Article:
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Emily Hobhouse 1 Welfare Campaigner, Anglo-Boer War, South Africa.
Emily Hobhouse (1860 – 1926) was a welfare campaigner remembered for bringing to British attention the appalling conditions in concentration camps built for Boer women and children during the Second Anglo-Boer War.
Born in St Ives, near Liskeard in Cornwall, she was the daughter of an Anglican rector. When her father died in 1895 she went to Minnesota to perform welfare work amongst Cornish mineworkers living there. The trip had been organized by the wife of the Archbishop of Canterbury. There she met and became engaged to John Carr Jackson and the couple bought a ranch in Mexico. However their relationship did not prosper and the engagement was broken off. Her wedding veil (that she never wore) hangs in the office of the "Oranje Vrouevereniging" (Orange Women's Society) in Bloemfontein, supposedly a symbol of her commitment to the upliftment of women.
When the Second Anglo-Boer War broke out in October 1899, Leonard Courtney -- a Liberal MP -- invited Hobhouse to become secretary of the women's branch of the South African Conciliation Committee. Hobhouse wrote: “It was late in the summer of 1900 that I first learnt of the hundreds of Boer women that became impoverished and were left ragged by our military operations… the poor women who were being driven from pillar to post, needed protection and organized assistance”. She set up the Distress Fund for South African Women and Children and sailed for the Cape in December 1900 to supervise its distribution. She later wrote: ”I came quite naturally, in obedience to the feeling of unity or oneness of womanhood... it is when the community is shaken to its foundations, that abysmal depths of privation call to each other and that a deeper unity of humanity evinces itself”. When she left England, she knew about the concentration camp at Port Elizabeth. Only on arrival did she find out about the other 34 camps.
Hobhouse had a letter of introduction to the governor, Alfred Milner, from whom she obtained the use of two railway trucks, subject to approval of the army commander, Lord Kitchener. She received Kitchener's permission although it only allowed her to travel as far as Bloemfontein and take one truck of supplies for the camps (about 12 tons). She persuaded authorities to let her visit several camps and to deliver aid. Her report on conditions at the camps, entitled “Report of a Visit to the Camps of Women and Children in the Cape and Orange River Colonies”, was delivered to the British government in June 1901. As a result, a commission sent Millicent Fawcett to inspect the camps.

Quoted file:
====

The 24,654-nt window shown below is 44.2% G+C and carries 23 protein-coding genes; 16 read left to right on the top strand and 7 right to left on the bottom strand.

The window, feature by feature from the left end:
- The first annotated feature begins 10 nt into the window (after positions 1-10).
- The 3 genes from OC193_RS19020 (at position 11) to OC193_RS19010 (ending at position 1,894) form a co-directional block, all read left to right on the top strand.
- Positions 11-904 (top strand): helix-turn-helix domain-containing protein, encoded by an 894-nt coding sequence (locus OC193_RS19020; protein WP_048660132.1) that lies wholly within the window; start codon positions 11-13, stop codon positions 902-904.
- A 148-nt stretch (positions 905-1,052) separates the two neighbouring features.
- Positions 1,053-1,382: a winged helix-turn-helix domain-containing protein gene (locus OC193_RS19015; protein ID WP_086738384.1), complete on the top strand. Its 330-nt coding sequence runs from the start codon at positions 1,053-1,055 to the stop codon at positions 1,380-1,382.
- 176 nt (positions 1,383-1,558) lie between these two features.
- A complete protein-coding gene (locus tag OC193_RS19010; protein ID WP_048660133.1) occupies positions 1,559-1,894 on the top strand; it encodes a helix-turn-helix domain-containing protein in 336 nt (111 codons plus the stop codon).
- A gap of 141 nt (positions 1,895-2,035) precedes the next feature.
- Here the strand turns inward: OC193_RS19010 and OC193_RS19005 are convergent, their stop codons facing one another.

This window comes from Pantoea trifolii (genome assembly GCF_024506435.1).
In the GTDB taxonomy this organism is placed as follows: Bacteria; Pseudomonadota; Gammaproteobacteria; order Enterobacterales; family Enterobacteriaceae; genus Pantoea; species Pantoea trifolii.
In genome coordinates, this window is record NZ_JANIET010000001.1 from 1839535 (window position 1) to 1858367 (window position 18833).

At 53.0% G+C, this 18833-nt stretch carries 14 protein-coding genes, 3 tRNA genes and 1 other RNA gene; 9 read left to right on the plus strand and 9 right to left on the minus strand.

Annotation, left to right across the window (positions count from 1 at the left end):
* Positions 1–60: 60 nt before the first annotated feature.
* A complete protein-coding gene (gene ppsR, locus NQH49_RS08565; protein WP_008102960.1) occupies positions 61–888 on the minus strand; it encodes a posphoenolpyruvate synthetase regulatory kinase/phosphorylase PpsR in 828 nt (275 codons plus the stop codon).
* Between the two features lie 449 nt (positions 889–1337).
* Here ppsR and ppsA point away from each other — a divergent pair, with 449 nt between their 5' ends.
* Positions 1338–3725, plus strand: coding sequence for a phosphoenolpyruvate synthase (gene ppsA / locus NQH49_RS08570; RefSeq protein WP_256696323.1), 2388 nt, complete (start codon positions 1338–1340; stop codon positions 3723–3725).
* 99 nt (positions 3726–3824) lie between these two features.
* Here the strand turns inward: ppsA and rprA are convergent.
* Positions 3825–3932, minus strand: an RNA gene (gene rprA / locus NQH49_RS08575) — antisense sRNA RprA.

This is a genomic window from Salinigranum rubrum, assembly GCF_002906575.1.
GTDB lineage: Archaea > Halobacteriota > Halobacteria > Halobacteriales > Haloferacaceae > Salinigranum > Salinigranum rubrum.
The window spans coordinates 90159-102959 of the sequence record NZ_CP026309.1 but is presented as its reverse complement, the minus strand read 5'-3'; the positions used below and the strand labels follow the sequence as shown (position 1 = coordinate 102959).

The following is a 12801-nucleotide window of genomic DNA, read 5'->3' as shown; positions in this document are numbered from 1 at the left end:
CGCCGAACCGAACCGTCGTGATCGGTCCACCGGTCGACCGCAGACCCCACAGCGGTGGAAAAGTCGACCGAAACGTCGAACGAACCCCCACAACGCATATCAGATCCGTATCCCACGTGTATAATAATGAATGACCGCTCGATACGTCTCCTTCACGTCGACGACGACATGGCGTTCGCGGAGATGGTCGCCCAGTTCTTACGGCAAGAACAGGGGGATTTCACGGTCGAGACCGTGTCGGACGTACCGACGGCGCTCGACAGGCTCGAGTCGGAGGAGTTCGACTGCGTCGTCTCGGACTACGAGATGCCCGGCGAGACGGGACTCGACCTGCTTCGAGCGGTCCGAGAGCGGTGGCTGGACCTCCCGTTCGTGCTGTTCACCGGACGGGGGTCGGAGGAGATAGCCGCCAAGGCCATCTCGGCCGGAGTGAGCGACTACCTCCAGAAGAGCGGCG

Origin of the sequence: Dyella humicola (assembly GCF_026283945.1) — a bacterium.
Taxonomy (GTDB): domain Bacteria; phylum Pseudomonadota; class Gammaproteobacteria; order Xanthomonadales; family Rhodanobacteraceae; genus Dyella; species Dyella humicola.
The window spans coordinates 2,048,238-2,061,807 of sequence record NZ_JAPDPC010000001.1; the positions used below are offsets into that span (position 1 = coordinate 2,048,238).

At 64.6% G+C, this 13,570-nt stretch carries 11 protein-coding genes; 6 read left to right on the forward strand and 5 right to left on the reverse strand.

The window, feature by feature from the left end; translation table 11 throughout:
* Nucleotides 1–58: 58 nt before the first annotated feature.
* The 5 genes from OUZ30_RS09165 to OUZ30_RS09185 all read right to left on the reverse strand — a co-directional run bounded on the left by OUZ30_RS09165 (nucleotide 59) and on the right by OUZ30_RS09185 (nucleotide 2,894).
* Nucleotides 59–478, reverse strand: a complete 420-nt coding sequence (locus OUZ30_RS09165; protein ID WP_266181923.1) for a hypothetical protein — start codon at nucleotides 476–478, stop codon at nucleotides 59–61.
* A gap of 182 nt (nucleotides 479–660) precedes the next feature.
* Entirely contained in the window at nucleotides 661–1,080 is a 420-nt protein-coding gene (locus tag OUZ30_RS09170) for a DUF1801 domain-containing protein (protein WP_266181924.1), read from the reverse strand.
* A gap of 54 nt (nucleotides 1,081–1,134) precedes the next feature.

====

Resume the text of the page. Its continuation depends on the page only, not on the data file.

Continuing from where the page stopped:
Overcrowding in unhygienic conditions due to neglect and lack of resources were the causes of a mortality rate that in the eighteen months during which the camps were in operation reached a total of 26,370, of which 24,000 were children under sixteen and infants …i.e. the rate at which the children died was some 50 a day.
Hobhouse was an avid opponent of the First World War and protested vigorously against it. She organized the writing, signing and publishing in January 1915 of the "Open Christmas Letter", addressed "To the Women of Germany and Austria" Through her offices, thousands of women and children were fed daily for more than a year in central Europe after this war. South Africa contributed liberally towards this effort, and more than £17,000 was collected by Mrs. President Steyn (a life-long friend) and sent to Hobhouse for this purpose.
She became an honorary citizen for her humanitarian work. Unbeknownst to her, on the initiative of Mrs. R. I. Steyn, a sum of £2,300 was collected by Afrikaners which she used to purchase a house in St Ives. It now forms part of The Porthminster Hotel, where a commemorative plaque was unveiled by the South African High Commissioner as a tribute to her humanitarianism and heroism. Hobhouse died in London in 1926 and her ashes were placed in a niche in the National Women's Monument at Bloemfontein. The southernmost town in Eastern Free State is named Hobhouse in her memory, as was the SAS Emily Hobhouse, one of the South African Navy’s three Daphné class submarines.
I believe that at the end of the war, the following statistics were reported:
Boer Soldiers Killed 4000
British Soldiers Killed 20000
Boer Women and Children who died in Concentration Camps 26000
Of the latter figure, most were children. In other words, the British were only able to win by “ethnic cleansing” of the Boers.
Accordingly, a few awkward questions, as follows:
o Has anyone been held accountable for waging “aggressive war” against the Boers? Let me remind you that the above is an international war crime for which, for example, several Nazis were tried and executed during WW2
o Has anyone ever formally apologized for atrocities perpetrated against women and children during the Second Anglo-Boer War?
Don’t you think it’s about time something was done about it? RSAEH1
1400/1%Last update: 2014-05-14 16:49
Author: Alan McIver
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